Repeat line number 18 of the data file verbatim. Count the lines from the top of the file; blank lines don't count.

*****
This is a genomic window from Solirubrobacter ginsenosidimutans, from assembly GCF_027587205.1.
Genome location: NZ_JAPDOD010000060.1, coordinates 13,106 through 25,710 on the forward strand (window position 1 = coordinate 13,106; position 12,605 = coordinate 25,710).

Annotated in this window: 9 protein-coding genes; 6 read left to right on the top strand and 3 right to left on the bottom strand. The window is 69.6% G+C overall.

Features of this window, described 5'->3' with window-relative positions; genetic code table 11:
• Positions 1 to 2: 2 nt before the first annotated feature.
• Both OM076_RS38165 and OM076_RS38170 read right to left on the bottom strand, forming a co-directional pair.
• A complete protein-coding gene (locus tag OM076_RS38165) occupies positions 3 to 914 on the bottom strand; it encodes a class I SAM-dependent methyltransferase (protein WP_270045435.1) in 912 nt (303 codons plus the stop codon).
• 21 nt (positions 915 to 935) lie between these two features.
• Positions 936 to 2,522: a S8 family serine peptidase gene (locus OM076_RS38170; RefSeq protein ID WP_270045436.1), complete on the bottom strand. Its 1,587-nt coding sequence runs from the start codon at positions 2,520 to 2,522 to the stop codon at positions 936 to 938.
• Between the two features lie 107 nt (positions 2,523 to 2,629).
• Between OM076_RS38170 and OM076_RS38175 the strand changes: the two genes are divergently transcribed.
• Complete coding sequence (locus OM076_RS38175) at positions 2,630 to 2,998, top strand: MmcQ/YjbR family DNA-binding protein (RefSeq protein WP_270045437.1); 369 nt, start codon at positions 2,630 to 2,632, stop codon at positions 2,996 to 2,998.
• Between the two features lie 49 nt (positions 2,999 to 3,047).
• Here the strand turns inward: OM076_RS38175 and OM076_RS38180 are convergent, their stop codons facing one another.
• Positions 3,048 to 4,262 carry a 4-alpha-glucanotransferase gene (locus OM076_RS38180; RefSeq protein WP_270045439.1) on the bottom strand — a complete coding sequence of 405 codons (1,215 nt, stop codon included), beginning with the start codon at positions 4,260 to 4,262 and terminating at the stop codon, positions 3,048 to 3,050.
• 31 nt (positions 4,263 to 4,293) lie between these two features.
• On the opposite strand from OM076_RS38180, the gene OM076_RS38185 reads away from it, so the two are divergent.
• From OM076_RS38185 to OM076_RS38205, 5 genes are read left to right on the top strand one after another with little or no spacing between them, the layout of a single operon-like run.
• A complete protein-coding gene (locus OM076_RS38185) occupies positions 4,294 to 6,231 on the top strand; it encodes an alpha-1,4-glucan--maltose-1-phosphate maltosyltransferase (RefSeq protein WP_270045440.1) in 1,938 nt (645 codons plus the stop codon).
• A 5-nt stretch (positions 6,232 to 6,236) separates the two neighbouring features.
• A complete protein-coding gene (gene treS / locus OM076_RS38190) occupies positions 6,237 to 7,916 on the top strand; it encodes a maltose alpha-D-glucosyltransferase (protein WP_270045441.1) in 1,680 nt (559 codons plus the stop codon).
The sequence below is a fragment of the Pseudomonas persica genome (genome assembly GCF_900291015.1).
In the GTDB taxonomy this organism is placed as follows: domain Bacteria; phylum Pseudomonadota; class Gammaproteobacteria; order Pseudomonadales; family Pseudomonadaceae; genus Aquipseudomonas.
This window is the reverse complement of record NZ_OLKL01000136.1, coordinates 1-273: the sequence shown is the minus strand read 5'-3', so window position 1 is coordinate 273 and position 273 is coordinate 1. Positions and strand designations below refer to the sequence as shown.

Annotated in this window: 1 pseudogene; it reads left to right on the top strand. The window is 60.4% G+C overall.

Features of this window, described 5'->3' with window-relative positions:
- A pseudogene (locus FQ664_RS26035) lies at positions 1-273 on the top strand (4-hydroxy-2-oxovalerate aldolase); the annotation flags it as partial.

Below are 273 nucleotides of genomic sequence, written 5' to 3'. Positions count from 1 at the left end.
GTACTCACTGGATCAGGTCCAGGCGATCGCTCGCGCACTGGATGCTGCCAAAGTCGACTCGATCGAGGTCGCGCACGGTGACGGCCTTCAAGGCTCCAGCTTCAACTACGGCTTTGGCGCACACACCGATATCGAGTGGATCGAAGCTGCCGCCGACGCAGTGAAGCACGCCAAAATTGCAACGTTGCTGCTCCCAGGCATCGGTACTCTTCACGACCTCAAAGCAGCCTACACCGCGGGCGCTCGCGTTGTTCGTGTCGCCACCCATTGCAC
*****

• From OM076_RS38185 to OM076_RS38205, 5 genes are read left to right on the top strand one after another with little or no spacing between them, the layout of a single operon-like run.